If you'd like to pay that down earlier you easily have room for that option as well. With the current plan, you'll pay $161,000 total and you'll be occupying your beautiful hand picked residents the entire time. Even with interest and home insurance you still come out paying less than the amount you would have paid for rent plus savings. 


Popular posts from this blog

I'm Debt Free! - ...Now what?

So you've taken the plunge to eliminate debt in an educated way . You've dedicated hours to reviewing finances and cutting expenses. You stopped going out and drinking designer coffees every morning wondering "when will it end?". It's always nice getting that final email notifying you of your $0 account balance, but now what?  You've probably noticed it's a little easier to come up with extra money each month, because you're not slowly being eaten away by credit card fees, payments and monthly interest charges.  You can finally take a deep breath! Below I'll outline a couple great ways to spent that extra money that continues adding to that retirement fund, and also let me know which topic I should dive into further in the comments! If you're struggling getting to this debt free point, then now is NOT the time to stress and start impulse buying . You're doing great! Emergency Fund I know this isn't the most exciting part of becoming deb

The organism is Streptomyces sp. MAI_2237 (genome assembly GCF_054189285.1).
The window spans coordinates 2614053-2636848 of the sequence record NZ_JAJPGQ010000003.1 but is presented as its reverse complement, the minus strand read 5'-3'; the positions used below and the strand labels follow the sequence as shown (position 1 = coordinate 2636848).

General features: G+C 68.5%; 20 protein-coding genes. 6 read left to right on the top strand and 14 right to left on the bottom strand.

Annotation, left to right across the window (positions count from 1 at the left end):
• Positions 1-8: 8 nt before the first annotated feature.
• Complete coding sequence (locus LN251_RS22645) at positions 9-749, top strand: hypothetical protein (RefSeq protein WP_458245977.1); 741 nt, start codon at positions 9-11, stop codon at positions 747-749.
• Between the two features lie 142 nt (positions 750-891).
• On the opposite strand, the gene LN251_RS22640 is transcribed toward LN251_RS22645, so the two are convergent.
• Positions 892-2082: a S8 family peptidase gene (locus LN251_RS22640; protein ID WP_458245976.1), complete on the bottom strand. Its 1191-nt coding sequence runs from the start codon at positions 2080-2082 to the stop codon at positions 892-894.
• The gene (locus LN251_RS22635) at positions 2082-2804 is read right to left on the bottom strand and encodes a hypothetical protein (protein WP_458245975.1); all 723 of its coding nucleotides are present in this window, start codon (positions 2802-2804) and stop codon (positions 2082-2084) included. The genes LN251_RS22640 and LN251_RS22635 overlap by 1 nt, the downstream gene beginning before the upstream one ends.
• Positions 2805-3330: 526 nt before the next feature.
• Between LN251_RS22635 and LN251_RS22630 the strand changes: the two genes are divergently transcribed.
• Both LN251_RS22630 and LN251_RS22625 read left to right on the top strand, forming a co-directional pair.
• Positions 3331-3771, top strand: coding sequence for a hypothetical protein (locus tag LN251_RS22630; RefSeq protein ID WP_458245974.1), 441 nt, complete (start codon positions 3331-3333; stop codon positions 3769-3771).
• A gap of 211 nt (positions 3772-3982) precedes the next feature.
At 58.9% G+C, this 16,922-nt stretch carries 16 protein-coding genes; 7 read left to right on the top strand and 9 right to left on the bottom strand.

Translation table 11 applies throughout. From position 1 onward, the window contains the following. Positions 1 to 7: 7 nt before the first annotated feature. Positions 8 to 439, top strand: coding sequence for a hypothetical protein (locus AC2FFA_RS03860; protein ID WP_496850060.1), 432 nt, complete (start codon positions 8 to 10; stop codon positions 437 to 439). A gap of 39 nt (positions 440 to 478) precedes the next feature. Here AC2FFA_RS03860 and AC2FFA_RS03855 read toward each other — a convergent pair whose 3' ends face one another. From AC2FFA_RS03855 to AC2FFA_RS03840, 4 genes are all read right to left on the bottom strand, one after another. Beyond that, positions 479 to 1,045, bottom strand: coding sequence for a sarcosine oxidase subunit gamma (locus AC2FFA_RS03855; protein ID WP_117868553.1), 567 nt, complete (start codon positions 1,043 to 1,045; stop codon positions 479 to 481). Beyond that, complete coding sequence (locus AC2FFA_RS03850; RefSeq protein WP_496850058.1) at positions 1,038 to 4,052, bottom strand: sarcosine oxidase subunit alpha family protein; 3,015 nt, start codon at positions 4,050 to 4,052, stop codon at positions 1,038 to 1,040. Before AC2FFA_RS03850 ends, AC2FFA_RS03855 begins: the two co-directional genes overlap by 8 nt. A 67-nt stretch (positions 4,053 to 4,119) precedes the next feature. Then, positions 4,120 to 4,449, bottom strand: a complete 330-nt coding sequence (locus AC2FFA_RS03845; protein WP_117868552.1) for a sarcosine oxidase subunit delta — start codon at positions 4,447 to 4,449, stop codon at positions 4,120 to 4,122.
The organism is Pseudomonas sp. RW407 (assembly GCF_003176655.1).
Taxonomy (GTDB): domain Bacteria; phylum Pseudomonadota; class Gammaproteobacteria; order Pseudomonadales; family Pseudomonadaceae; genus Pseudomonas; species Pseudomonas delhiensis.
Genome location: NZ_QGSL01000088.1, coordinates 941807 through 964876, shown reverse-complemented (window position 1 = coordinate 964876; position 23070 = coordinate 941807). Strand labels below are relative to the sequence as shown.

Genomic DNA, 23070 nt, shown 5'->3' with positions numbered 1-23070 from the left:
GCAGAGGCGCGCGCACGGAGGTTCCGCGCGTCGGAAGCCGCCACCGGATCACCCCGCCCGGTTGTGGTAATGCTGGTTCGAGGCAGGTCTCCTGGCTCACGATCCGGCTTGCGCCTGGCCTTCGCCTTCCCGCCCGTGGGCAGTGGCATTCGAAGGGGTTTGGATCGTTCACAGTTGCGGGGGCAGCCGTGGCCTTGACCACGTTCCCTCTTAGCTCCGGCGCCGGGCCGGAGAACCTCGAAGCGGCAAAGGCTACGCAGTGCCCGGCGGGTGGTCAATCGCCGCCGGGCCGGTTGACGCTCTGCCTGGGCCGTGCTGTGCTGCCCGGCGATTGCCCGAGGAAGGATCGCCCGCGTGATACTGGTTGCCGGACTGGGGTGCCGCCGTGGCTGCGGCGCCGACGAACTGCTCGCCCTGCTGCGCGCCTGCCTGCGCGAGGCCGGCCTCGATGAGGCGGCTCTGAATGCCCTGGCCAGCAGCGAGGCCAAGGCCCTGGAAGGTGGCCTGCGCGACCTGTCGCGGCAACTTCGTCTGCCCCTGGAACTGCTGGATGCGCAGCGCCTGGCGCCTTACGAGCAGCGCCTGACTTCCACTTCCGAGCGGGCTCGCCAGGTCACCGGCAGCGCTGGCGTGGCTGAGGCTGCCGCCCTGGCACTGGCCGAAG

Historic Lows?? Is a Home Refinance the Best Move?